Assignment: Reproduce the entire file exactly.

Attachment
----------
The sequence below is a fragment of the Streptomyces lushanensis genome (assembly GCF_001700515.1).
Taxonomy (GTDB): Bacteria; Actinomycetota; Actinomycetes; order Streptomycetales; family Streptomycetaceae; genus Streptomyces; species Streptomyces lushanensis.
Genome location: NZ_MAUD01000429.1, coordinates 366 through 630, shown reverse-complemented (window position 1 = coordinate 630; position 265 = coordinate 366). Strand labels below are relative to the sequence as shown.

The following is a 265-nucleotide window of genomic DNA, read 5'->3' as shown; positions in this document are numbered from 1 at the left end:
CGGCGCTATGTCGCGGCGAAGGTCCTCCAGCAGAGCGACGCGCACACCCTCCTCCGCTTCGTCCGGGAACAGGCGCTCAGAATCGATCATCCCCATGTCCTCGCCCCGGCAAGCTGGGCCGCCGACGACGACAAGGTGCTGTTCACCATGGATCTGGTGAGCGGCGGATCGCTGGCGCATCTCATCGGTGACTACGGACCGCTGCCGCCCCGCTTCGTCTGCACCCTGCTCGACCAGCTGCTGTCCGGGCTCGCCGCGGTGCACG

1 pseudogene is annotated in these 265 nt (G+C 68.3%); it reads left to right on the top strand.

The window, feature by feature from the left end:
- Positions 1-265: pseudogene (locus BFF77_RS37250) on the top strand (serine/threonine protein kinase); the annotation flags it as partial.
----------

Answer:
The sequence below is a fragment of the Streptomyces lushanensis genome (assembly GCF_001700515.1).
Taxonomy (GTDB): Bacteria; Actinomycetota; Actinomycetes; order Streptomycetales; family Streptomycetaceae; genus Streptomyces; species Streptomyces lushanensis.
Genome location: NZ_MAUD01000429.1, coordinates 366 through 630, shown reverse-complemented (window position 1 = coordinate 630; position 265 = coordinate 366). Strand labels below are relative to the sequence as shown.

The following is a 265-nucleotide window of genomic DNA, read 5'->3' as shown; positions in this document are numbered from 1 at the left end:
CGGCGCTATGTCGCGGCGAAGGTCCTCCAGCAGAGCGACGCGCACACCCTCCTCCGCTTCGTCCGGGAACAGGCGCTCAGAATCGATCATCCCCATGTCCTCGCCCCGGCAAGCTGGGCCGCCGACGACGACAAGGTGCTGTTCACCATGGATCTGGTGAGCGGCGGATCGCTGGCGCATCTCATCGGTGACTACGGACCGCTGCCGCCCCGCTTCGTCTGCACCCTGCTCGACCAGCTGCTGTCCGGGCTCGCCGCGGTGCACG

1 pseudogene is annotated in these 265 nt (G+C 68.3%); it reads left to right on the top strand.

The window, feature by feature from the left end:
- Positions 1-265: pseudogene (locus BFF77_RS37250) on the top strand (serine/threonine protein kinase); the annotation flags it as partial.